Mumbai: The rupee fell to a new low of 53.52 a dollar on Tuesday before ending the day at 53.23, with the euro’s weakness against the US unit adding to the woes of India’s currency. It is under a fresh bout of pressure after factory output contracted for the first time since June 2009, sapping demand for local assets.
The currency, which fell for a sixth trading day on Tuesday, has lost 3.8% since last week. Since August, when Standard and Poor’s downgraded the US, the Indian unit has lost 17.19%, making it the worst performing currency in Asia.
The euro fell to $1.3160 in Asian trade, a two-week low because investors were disappointed by the outcome of Friday’s European Union summit to find a solution to the region’s debt problems.
The euro’s fall has prompted safe haven-buying of the US currency globally and this weakened the rupee, which has already been under pressure from weak economic numbers and nervous investor sentiment.
Many Indian corporations that have left their foreign currency exposure unhedged will be hit by the rupee depreciation. Foreign exchange losses on external commercial borrowings had eaten into many firms’ earnings in the July-September quarter. For instance, Tata Motors Ltd incurred a foreign exchange loss of Rs 400 crore in the quarter.
The rupee depreciated 8.73% in the quarter ended 30 September. In the December quarter, it has lost 7.64% so far.
R. Shankar Raman, chief financial officer at Larsen and Toubro Ltd, said firms are better prepared now because the rupee has been falling for the last couple of months.
“After last quarter’s pain, when a lot of corporates were caught unawares, one expects that managements would have been a lot more proactive this quarter in protecting against the fall of the rupee. All data have increasingly pointed to weakness in the rupee which would’ve prompted companies to take forward covers,” said Raman.
Mohan Shenoi, treasurer at Kotak Mahindra Bank Ltd, said some expectations that France’s sovereign rating may be cut have helped the dollar globally.
“It is important for the government to attract long-term inflows, probably through foreign direct investment. Small measures such as increase in foreign investment ceiling in the debt market are not going to work because it is hot money and ultimately it will increase indebtedness,” he said. Hot money is a term for speculative capital flows chasing short-term returns.
In November, the government raised the ceiling for investment by foreign investors in corporate and government bonds by $5 billion in each category, taking the overall foreign investment limit in the debt market to $60 billion.
Besides, the Reserve Bank of India (RBI) raised the interest rate ceiling on foreign currency loans and interest rates on deposits for non-resident Indians to attract dollar inflows.
These measures, however, have had little impact so far.
Ashish Vaidya, head of fixed income and commodity trading at UBS AG, said RBI can provide a special mechanism to take away genuine dollar demand from the market.
“It can provide a window for oil companies to buy dollars, which could depress demand, besides selling dollars to increase supply,” he said.
RBI has been selling dollars for the last couple of months as it fights a persistently weak currency. In September-October, the central bank has sold $1.78 billion, RBI’s latest bulletin said, but till now it must have sold about $8 billion, according to foreign exchange dealers.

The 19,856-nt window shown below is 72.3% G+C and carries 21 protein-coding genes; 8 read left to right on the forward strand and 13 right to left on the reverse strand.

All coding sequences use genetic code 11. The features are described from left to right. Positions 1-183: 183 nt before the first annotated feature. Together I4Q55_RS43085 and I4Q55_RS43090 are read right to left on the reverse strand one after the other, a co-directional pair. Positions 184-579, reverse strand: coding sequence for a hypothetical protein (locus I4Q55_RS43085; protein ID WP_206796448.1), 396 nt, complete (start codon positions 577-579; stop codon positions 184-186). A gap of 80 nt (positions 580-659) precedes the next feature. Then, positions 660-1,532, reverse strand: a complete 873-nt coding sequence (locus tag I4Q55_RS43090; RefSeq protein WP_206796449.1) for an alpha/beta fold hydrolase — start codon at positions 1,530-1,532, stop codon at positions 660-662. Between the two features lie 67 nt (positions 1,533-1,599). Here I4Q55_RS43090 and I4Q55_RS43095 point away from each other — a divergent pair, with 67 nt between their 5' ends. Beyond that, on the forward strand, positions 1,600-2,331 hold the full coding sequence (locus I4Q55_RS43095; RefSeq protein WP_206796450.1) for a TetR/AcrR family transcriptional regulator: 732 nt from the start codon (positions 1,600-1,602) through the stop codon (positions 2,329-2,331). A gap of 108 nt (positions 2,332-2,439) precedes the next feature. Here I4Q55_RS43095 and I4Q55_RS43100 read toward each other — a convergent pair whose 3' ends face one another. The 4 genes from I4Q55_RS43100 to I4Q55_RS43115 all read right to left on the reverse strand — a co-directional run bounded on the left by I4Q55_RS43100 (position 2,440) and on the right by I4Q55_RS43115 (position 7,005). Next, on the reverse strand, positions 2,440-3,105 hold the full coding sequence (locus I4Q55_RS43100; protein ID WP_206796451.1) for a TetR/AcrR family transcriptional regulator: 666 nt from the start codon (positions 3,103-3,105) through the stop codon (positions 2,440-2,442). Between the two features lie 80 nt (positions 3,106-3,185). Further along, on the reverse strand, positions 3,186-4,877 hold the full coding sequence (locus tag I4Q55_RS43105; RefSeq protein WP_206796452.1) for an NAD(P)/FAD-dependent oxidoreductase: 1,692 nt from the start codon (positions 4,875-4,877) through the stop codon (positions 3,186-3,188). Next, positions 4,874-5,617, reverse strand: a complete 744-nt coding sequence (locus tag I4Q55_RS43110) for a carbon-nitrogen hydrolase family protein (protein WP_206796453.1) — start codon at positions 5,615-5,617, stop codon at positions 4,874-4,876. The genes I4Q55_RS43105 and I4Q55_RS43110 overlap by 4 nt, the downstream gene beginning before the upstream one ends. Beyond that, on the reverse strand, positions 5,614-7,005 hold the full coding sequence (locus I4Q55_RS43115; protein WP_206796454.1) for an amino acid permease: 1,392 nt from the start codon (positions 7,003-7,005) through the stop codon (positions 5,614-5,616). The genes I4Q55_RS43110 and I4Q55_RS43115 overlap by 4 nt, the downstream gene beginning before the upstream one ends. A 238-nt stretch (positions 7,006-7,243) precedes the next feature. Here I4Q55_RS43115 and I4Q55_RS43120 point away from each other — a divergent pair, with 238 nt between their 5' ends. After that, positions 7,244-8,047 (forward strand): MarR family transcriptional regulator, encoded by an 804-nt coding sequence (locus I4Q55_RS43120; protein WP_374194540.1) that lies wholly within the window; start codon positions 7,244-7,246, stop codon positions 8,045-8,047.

In 2010, RBI sold $1.69 billion.
“It is surprising that Indonesia, with much less forex reserves, has been protecting its currency aggressively while RBI has not been able to do so,” said a currency futures dealer. India’s forex reserves as on 3 December were $306.84 billion. Indonesia had $111.32 billion at the end of November.
Ashish Parthasarthy, treasurer at HDFC Bank Ltd, said it’s RBI’s call whether to let the current account deficit eat into reserves or let the currency depreciate.
“There can always be an argument on that, but the fact is that the rupee is under pressure by both sentiment as well as lower dollar inflows. The situation can change only when there is a floor set to either growth or inflation, which is likely only in the first quarter of calendar 2012,” he said.
“The fundamentals for the rupee are very weak,” J. Moses Harding, a Mumbai-based executive vice-president at IndusInd Bank Ltd, wrote in an email on Tuesday. “Domestic cues are bearish and the external sector is yet to see the worst.”
A.V. Rajwade, an independent foreign exchange consultant, said the present rupee rate “seems reasonable”.
“RBI has enough reserves to intervene. However, if they are intervening now to arrest it, they should intervene (by buying dollars) when rupee is appreciating. Earlier, RBI used to follow a stable exchange rate regime. Only in the last three-four years, they have forgone it, which in my view is not the right thing to do,” he added.
While most dealers said the rupee can fall further, Harihar Krishnamurthy, treasurer at the Indian arm of FirstRand Bank Ltd, said the currency should stabilize at this level. “The rupee is reaching such a stage that after some time, importers will simply not be interested in buying such costly dollars. That will automatically stabilize the rupee.” he said.
Three-month offshore rupee forwards traded at 54.37 to the dollar, compared with 53.75 on Monday. Forwards are agreements to buy or sell assets at a set price and date. Non-deliverable contracts are settled in dollars.
John Satish Kumar of Mint and Bloomberg contributed to this stor y.